An educated guess is that there are no more than a few thousand women in France who wear the burqa or niqab, a loose gown running from head to foot that covers the face with either an opening for the eyes or a veil to hide the face. One can go for months in France without seeing a woman in a burqa.
Covering one’s face from the view of others is a way of protecting one’s anonymity. The right to anonymity, if there is such a right, is closely linked to the right of privacy that is guaranteed by the French civil code and by the European Convention on Human Rights. On public streets or in an outdoor market, one’s anonymity enjoys legal protection from photographers. Other than permitting identification, there would appear to be no legitimate public interest in compelling people to expose their faces.
Dress codes do exist in France as elsewhere, but their enforcement is through social custom rather than law. There are no obligatory vestimentary rules in France outside of prisons and, to a limited extent, schools.
What is odd is the sudden French zeal for conformity, for no country has shown more respect than France for the uninhibited expression of individuality. It runs like a musical theme from François Villon in the 15th century to Georges Brassens in the 20th.
Yet on nothing more than the quicksand of intuition President Sarkozy concluded that the burqa symbolizes women’s submission. France’s highest court in administrative matters, the Council of State, reached the same conclusion just a year ago when it denied citizenship to a woman who has lived in France for eight years, speaks perfect French, has a French husband and four children born in France, on the sole ground that she wears a burqa. The court, like the president, felt that wearing a burqa conflicts with the principle of the equality of the sexes.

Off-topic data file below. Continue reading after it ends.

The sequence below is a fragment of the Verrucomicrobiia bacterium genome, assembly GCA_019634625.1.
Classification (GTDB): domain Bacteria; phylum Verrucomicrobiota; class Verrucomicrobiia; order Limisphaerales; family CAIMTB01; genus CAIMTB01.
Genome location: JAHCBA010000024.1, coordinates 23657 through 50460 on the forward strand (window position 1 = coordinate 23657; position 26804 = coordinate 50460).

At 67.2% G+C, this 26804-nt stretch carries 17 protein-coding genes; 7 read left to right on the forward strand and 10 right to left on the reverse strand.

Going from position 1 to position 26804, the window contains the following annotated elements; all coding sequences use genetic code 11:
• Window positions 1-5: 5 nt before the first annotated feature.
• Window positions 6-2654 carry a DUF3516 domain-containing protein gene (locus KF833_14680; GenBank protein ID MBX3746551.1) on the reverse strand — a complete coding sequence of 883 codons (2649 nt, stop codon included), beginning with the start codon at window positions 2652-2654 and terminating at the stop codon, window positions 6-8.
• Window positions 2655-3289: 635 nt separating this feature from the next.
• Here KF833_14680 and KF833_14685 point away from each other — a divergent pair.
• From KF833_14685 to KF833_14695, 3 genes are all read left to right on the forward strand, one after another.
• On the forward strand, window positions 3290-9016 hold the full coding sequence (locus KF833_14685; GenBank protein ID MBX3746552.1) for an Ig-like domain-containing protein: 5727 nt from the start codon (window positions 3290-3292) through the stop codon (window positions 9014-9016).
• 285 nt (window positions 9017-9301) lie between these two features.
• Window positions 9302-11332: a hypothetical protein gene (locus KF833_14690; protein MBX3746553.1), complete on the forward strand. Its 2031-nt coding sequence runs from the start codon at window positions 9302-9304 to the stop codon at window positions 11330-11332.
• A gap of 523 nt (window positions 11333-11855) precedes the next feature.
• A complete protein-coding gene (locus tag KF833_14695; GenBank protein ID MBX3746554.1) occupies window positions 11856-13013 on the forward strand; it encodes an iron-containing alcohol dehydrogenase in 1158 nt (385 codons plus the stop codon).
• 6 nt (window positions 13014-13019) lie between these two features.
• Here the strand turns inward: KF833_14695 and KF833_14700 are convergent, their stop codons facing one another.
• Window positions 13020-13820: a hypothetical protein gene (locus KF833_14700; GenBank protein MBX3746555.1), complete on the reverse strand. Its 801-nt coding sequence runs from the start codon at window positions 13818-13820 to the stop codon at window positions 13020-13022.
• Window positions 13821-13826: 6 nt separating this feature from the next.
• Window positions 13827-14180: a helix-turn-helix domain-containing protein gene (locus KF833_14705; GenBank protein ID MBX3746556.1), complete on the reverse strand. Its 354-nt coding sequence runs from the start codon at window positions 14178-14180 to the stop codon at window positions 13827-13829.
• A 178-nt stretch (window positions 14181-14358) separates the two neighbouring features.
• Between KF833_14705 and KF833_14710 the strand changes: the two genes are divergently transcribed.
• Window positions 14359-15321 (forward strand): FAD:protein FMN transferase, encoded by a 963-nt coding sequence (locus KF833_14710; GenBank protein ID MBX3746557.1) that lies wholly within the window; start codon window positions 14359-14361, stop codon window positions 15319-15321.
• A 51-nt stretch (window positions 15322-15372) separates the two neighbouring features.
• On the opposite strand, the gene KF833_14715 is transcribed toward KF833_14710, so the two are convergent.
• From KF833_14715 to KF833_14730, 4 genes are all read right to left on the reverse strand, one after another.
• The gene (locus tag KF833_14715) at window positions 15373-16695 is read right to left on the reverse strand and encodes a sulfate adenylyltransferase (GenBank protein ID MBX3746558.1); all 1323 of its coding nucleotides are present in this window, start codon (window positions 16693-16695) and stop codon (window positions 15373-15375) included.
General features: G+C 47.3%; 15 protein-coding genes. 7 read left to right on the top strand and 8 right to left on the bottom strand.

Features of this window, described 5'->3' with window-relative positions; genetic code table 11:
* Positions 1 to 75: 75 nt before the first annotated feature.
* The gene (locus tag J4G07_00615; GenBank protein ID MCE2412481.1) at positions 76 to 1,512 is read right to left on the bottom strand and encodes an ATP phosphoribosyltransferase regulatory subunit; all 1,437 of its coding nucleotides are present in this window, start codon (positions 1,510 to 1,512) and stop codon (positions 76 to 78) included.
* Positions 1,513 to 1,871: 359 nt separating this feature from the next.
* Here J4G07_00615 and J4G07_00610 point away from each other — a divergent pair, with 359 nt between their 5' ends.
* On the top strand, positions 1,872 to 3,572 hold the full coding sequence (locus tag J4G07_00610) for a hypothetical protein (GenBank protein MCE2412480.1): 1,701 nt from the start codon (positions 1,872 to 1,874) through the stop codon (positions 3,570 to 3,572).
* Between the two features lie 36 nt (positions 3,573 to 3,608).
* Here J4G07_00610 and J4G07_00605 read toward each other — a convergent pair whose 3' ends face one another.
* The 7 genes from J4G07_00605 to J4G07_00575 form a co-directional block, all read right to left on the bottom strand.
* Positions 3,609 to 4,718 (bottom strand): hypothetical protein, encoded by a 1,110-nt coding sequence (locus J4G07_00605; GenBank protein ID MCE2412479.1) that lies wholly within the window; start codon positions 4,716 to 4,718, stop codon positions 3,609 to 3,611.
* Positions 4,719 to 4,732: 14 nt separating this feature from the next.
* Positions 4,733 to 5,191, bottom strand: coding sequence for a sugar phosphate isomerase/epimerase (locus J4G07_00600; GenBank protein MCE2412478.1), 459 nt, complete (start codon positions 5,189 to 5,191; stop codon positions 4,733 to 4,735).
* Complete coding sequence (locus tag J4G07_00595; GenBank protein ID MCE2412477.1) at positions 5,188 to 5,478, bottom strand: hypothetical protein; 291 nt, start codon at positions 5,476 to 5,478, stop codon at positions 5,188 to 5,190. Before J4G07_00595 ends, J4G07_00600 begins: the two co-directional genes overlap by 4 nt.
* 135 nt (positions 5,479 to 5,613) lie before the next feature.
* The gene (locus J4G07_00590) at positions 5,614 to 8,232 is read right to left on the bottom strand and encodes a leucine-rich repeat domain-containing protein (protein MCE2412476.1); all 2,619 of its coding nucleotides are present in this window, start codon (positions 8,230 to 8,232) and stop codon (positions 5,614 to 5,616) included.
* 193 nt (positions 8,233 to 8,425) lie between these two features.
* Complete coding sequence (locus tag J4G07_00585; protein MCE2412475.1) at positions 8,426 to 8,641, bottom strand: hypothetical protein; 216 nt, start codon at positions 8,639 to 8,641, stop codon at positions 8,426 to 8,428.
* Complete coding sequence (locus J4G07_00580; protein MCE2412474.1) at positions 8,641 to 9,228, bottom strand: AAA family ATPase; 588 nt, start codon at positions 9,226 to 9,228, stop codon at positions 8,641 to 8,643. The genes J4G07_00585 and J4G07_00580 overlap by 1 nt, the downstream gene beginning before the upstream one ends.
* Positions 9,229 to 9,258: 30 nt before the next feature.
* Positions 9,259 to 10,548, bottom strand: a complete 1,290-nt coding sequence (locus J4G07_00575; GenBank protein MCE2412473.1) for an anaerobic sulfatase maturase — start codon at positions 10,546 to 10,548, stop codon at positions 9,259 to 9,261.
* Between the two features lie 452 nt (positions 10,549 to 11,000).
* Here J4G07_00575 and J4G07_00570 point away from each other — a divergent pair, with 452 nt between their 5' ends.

Yet there exists no legal inferiority. A woman wearing a burqa enjoys the same legal rights as any other person in France, including the right to divorce. If there is no legal inferiority, perhaps the submission invoked by the president and the court is a psychological submission.
If so, they have rushed in where angels fear to tread. An adolescent girl who starts to smoke submits to psychological peer pressure. So too those who sport baggy trousers or skin tight jeans, wear tattoos or go in for piercing, face-lifting, breast enhancement and a myriad of other practices just as offensive to some as the burqa is to others.
Is the working wife who does the laundry submitting psychologically to a feminine stereotype incompatible with the French principle of gender equality invoked by Mr. Sarkozy and the French supreme court? Can government intrude that deeply into how men and women interact and organize their lives?
The analogy that the president seemed to have in mind is that of a sect whose members are so brainwashed that they have lost all power to free themselves from exploitation. But there is no evidence that women in France who wear burqas are victims of a sect or are exploited.
Many wish to see the burqa as a badge of feminine oppression. They seem to feel that by removing the dress the purported oppression will vanish and the person’s true voice will be found. Yet no evidence shows that women in France who wear burqas are forced to wear them, or have low self-esteem, or are unable to exercise their legal rights.
The political clamor to ban the burqa is not an evidence-based policy. It is a misguided effort to enhance the status of women grounded in speculation about what a woman hidden in a burqa must feel. Yet whatever she feels will certainly not be changed by a law telling her what not to wear. And were there a law, how would it be enforced? Would there be a fine for wearing a burqa? Would there be clothes police? The whole notion is reminiscent of the prohibitions applied to women in Afghanistan before the Taliban lost power.
While the burqa has become a useful political distraction, it could be turned into a symbol of a state that welcomes diversity. It could exemplify a state that knows that its role is to promote equality, protect diversity and forbid discrimination.
Mr. Sarkozy has done more to enhance that role than any of his predecessors, but on the issue of the burqa he has gone seriously astray.
A state that proclaims democratic values cannot justify telling its residents what to wear or not to wear any more than it can justify telling them what to think or what to say or to which god to pray when no harm comes from the behavior, save the shock felt by those whose views and customs differ.
Until evidence is forthcoming that wearing a burqa poses a clear and present danger, President Sarkozy is tilting a lance not at the devil but at an old windmill. The devil does not wear burqa.